Here in South Dakota last week we had about 8 inches of snow over night. The next morning we started pushing, blowing, and removing snow. From feed bunks, feed lots, our main yard; and in some cases the road.
Typically, I have noticed a pattern once a blizzard warning is let out. We immediately begin building up more windbreaks with our round bales of hay, pull all equipment into buildings, get snow shovels at the ready, and make sure everyone is hunkered down.
Okay, who am I kidding this is pretty much a normal winter routine! In South Dakota it seems if we aren’t talking about snow, we are talking about wind. And if we aren’t talking about either of those it must be colder than cold.
When it’s colder than cold there a couple of things I do, or watch my husband do, and assist when needed!
First off, I make sure I check water sources for our animals. That is really important. Water is one thing that will help animals stay warm in below freezing temperatures. In the winter we use this fancy thing in my heifers’ water tank. It is a heating element that will keep the water from freezing. And if you remember our big yellow ones- they have a heating source inside it that keeps the water from freezing.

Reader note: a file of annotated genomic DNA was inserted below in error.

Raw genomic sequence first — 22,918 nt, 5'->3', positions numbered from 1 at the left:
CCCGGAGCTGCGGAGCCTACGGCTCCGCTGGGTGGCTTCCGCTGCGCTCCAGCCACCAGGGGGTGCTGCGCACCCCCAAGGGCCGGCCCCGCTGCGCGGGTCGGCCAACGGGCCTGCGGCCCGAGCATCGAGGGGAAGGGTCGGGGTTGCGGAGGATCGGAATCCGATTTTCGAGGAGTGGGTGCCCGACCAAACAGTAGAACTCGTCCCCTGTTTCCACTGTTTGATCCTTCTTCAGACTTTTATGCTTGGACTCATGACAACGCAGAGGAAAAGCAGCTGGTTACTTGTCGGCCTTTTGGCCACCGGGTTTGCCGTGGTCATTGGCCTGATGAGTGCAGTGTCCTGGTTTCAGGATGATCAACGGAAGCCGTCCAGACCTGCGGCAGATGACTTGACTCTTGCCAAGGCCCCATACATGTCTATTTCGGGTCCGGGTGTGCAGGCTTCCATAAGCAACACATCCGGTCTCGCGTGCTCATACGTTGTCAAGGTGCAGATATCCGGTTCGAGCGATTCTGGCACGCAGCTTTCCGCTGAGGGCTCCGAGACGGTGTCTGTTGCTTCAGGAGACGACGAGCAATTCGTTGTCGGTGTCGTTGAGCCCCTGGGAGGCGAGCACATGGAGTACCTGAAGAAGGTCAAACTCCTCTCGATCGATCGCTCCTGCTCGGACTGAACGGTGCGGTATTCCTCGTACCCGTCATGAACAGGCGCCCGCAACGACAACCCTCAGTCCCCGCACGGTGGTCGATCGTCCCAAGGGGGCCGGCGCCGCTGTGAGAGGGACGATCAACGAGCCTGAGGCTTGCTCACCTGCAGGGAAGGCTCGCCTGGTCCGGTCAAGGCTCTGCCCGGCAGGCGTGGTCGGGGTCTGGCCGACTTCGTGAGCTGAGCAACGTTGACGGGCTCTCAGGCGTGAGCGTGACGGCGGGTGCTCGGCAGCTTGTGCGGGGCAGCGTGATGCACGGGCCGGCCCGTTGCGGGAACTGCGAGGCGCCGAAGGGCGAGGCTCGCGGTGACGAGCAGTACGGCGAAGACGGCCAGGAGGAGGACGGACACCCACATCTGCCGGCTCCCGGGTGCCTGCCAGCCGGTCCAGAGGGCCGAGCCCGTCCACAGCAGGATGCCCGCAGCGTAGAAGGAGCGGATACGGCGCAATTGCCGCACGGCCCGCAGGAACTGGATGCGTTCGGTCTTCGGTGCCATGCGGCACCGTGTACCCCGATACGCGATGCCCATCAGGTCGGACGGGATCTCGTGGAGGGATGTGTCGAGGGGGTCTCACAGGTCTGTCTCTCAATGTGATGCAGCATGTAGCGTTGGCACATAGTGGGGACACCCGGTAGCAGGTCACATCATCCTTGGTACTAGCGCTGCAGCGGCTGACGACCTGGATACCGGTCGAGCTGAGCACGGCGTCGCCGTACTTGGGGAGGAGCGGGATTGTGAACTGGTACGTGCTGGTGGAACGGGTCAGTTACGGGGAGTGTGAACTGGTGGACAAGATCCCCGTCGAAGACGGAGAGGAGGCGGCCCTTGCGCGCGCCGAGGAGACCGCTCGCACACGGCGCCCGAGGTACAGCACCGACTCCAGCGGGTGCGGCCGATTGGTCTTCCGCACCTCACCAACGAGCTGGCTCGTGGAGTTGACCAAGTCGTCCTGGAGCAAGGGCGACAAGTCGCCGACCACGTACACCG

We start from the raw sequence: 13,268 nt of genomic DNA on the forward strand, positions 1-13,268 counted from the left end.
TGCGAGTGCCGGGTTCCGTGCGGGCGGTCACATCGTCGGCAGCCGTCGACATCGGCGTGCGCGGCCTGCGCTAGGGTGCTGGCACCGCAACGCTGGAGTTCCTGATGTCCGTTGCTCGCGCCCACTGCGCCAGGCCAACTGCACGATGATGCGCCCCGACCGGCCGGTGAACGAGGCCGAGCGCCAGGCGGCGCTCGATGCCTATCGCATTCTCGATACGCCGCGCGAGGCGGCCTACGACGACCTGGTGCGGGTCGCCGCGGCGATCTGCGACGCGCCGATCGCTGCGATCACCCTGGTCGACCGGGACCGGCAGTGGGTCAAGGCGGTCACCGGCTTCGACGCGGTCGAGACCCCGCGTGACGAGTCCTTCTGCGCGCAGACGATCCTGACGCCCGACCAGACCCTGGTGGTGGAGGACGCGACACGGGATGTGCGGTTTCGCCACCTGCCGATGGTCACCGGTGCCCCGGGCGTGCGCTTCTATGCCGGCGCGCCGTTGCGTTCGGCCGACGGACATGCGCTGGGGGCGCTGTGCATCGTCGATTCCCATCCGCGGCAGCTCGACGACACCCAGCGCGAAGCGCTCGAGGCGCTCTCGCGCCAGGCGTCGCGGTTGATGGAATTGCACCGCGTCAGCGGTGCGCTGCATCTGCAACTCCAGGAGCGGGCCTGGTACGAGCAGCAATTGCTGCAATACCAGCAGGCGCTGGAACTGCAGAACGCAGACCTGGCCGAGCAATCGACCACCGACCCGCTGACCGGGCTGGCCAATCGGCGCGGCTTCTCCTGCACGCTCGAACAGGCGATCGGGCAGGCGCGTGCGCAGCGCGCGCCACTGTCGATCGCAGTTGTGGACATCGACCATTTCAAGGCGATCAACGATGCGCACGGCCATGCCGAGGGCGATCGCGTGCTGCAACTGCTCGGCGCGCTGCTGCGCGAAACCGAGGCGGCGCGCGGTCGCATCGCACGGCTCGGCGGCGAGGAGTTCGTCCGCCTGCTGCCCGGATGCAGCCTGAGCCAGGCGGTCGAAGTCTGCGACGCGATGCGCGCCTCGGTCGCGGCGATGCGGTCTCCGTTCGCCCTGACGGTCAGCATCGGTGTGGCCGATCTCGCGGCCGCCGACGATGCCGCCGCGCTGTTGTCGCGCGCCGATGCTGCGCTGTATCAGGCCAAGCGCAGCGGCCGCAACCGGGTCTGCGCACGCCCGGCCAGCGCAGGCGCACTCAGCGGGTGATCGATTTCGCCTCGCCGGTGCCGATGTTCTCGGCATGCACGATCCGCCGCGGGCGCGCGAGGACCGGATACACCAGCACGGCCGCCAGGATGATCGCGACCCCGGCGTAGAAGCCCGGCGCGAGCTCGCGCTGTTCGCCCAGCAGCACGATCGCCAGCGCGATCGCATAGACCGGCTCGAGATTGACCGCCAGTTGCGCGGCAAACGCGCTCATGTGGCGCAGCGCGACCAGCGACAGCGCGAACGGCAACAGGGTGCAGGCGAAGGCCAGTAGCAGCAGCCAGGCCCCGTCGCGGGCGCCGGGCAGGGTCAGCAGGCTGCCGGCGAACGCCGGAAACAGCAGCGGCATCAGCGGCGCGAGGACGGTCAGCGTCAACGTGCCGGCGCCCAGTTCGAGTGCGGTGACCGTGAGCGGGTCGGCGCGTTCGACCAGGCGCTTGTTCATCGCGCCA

Another thing is food. Just because snow is blowing, it’s freezing, or it’s a blizzard doesn’t mean we just skip our chores for the day. Animals always come first! My heifers have a round bale all the time they can munch on if they want. But, they still get checked in the morning, evenings, and whenever I need a breathe of fresh air. Pretty soon that will change (It’s almost time for them to have their calves!).
|This is Sofie. She is rather ornery…And can be quite photogenic, when she wants to of course!|
Feed lot cattle typically get fed once or twice a day, depending on what feed regimen the farmer may have them on. All livestock varies on how often they get fed, but animals are definitely checked through out the day to ensure they are all safe and sound!
And bedding. Bedding gives livestock something to “hunker” down in, as well as something to play in. I always love helping when my hubby spreads bedding because I love to watch big grown up cattle turn into little baby calves all over again. Running, playing, and teasing each other with the new “toy”. Although these little ones seem to be enjoying it just as much as the big cattle!
At the end of the day, we aim to make animals as comfortable as possible in the colder than cold South Dakota winter!